Gordon Vayo, a 27-year old poker professional from San Franciso, is a going to be a favorite to win. Vayo has 26 career WSOP cashes and $974,000 in career earnings. Gordon Vayo has had one of the best tournaments so far, with 8 cashes in 21 events entered.
Kenny Hallaert and Michael Ruane
Kenny Hallaert holds fourth place at present with 43 million+ chips. The Belgian Mr. Hallaert is a veteran player with over $1.3 million in career earnings. Though his best finish prior to this year was in Europe, Kenny Hallaert has finished in the money at the WSOP Main Event two of the previous three years.
Michael Ruane sits in 5th place with 31,600,000 chips. The New Jersey resident has never cashes in a WSOP event prior to the current tournament. Ruane as a lifetime live poker tournament winnings of $44,962, though he considers himself to be a professional player. Perhaps anyone would after winning a million dollars in the world’s biggest poker event each year.
Vojtech Rusicka and Griffin Benger
Vojtech Ruzicka is going into the November Nine in 6th place, though he entered the final day of play as the chip leader. The 30-year old Czech had a bittersweet final day of the July phase of the event, as he lost his chip lead and now sits in the bottom half of the final table’s standings. Ruzicka kept from going on tilt and is now poised to recapture the momentum, with over three months to prepare for the final day of poker.
Griffin Benger (7th place) is the rare Canadian player to have finished in the final nine of the WSOP Main Event. The 31-year old resident of Toronto has $2,395,406 in career winnings, 13 previous WSOP cashes, and a $1 million to his credit. That million dollar purse was won during the 2014 Shark Tank session in London, England. Benger hopes to become the second Canadian champion in the WSOP Main Event. Jonathan Duhamel was the first in 2011.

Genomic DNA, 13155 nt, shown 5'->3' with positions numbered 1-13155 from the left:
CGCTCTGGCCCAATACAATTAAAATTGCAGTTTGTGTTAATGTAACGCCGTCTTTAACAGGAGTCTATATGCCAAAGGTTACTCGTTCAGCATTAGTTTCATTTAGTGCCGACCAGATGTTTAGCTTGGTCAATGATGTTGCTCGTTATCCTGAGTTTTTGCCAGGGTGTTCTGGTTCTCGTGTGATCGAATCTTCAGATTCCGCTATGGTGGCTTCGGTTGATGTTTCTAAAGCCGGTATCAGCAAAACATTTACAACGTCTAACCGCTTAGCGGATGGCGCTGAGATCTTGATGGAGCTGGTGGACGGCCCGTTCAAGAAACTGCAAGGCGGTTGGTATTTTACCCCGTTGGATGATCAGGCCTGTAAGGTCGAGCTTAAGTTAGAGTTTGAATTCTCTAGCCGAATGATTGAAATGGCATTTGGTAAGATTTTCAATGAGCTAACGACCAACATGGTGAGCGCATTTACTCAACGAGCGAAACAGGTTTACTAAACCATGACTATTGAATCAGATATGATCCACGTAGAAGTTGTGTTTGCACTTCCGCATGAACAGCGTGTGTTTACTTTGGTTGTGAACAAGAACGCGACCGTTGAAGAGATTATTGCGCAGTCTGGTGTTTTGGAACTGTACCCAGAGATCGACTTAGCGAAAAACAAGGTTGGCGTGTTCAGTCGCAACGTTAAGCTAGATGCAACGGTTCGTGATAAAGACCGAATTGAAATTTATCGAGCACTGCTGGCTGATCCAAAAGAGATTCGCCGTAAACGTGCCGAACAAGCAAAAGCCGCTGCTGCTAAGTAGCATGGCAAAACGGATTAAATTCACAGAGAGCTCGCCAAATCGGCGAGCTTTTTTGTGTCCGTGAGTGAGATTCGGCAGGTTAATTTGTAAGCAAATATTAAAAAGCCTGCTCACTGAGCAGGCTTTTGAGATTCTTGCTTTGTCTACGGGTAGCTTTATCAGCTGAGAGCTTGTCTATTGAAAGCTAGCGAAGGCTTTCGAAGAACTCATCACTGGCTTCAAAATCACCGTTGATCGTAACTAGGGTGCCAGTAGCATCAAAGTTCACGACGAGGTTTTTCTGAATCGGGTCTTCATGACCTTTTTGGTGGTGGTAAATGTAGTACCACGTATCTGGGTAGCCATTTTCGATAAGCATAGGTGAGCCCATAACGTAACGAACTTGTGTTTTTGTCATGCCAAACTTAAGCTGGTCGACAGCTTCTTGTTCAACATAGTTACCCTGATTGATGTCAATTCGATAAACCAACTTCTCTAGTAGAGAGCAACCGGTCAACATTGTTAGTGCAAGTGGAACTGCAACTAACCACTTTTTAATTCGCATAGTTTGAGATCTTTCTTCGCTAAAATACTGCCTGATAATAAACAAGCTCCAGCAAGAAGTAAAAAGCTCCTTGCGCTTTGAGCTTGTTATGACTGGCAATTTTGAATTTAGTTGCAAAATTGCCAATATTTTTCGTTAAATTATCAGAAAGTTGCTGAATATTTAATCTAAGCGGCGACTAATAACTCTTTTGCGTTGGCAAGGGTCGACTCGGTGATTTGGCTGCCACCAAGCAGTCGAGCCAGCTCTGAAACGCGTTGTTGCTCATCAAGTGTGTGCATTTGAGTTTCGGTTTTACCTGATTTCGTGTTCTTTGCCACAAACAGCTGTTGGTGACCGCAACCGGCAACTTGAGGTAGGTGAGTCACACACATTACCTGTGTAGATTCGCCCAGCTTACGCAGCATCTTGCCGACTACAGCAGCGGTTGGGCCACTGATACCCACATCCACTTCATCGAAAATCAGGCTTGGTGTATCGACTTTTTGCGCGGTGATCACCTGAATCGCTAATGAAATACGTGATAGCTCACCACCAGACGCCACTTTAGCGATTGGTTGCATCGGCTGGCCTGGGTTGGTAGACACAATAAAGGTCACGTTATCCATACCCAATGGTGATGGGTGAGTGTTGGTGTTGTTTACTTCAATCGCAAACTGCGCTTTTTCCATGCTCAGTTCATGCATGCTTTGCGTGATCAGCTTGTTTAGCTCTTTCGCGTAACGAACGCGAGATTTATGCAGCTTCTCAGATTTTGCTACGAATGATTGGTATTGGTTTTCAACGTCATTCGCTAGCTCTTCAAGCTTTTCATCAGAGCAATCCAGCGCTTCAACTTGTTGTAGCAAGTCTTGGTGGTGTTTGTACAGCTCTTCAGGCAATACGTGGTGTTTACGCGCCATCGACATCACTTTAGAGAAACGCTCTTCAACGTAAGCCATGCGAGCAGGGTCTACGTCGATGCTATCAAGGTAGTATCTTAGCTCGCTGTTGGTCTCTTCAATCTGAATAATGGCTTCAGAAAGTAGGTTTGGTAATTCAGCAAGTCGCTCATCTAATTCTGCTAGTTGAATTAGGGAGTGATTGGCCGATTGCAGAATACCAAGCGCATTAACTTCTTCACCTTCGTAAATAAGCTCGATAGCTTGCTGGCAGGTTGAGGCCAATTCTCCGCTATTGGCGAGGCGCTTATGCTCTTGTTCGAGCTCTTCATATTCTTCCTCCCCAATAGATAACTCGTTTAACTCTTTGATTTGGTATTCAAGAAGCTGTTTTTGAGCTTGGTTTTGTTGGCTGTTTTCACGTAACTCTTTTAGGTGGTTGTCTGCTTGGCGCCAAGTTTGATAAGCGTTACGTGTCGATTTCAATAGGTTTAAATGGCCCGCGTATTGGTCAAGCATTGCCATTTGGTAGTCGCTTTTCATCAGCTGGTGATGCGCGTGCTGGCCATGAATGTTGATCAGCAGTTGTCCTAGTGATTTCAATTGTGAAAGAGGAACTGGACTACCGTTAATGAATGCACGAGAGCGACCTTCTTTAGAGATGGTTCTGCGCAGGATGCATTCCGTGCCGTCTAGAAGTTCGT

Jerry Wong and Fernando Pons
Brooklyn resident Jerry Wong is the 8th-place contestant at the moment. Wong ishas $1.3 million in career earnings. Over half of that amount came when Jerry Wong won the 2013 PCA in the Bahamas. Mr. Wong has 5 caches in 16 WSOP events entered this year.
Fernando Pons is the 9th-place entrant at the moment, with only 6.15 million in chips at the beginning of play in October. Fernando Pons is from Palma, Spain and he is a real underdog story. Mr. Pons only has $10,589 in live poker tournament winnings. The WSOP Main Event is the only event Pons entered in 2016, so he has exceeded all expectations for the event.
Solid October Nine
Fernando Pons is on the cusp of busting out of the tournament. He has the smallest stack and the least experience. With only one event this year, the million dollar purse is already a huge windfall. And the big blinds are going to be huge to start the next round.
Expect to see Fernando Pons take a stand or two early on, hoping to double-up. Those calls usually do not work, as the player might be playing marginal hands against a table full of people reading to make an all-in call.
That is part of the intrigue, since everyone employs different strategies. Some seek to survive, while others want to build up their chip stack at the expense of the remaining players.